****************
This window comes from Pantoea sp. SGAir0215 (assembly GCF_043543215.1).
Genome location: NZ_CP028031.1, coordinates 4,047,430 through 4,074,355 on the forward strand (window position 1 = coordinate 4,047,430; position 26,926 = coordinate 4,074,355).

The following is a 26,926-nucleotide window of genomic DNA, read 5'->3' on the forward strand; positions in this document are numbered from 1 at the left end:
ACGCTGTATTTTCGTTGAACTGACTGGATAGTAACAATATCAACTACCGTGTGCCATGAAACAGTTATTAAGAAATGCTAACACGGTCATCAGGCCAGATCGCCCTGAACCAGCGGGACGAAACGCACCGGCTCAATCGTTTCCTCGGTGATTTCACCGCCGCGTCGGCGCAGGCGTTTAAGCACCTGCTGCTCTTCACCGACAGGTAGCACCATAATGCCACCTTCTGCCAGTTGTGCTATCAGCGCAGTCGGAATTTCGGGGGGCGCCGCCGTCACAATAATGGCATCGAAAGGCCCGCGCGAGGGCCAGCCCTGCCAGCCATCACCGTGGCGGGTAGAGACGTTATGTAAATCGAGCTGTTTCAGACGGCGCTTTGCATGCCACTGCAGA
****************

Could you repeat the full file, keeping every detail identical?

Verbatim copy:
This window comes from Pantoea sp. SGAir0215 (assembly GCF_043543215.1).
Genome location: NZ_CP028031.1, coordinates 4,047,430 through 4,074,355 on the forward strand (window position 1 = coordinate 4,047,430; position 26,926 = coordinate 4,074,355).

The following is a 26,926-nucleotide window of genomic DNA, read 5'->3' on the forward strand; positions in this document are numbered from 1 at the left end:
ACGCTGTATTTTCGTTGAACTGACTGGATAGTAACAATATCAACTACCGTGTGCCATGAAACAGTTATTAAGAAATGCTAACACGGTCATCAGGCCAGATCGCCCTGAACCAGCGGGACGAAACGCACCGGCTCAATCGTTTCCTCGGTGATTTCACCGCCGCGTCGGCGCAGGCGTTTAAGCACCTGCTGCTCTTCACCGACAGGTAGCACCATAATGCCACCTTCTGCCAGTTGTGCTATCAGCGCAGTCGGAATTTCGGGGGGCGCCGCCGTCACAATAATGGCATCGAAAGGCCCGCGCGAGGGCCAGCCCTGCCAGCCATCACCGTGGCGGGTAGAGACGTTATGTAAATCGAGCTGTTTCAGACGGCGCTTTGCATGCCACTGCAGA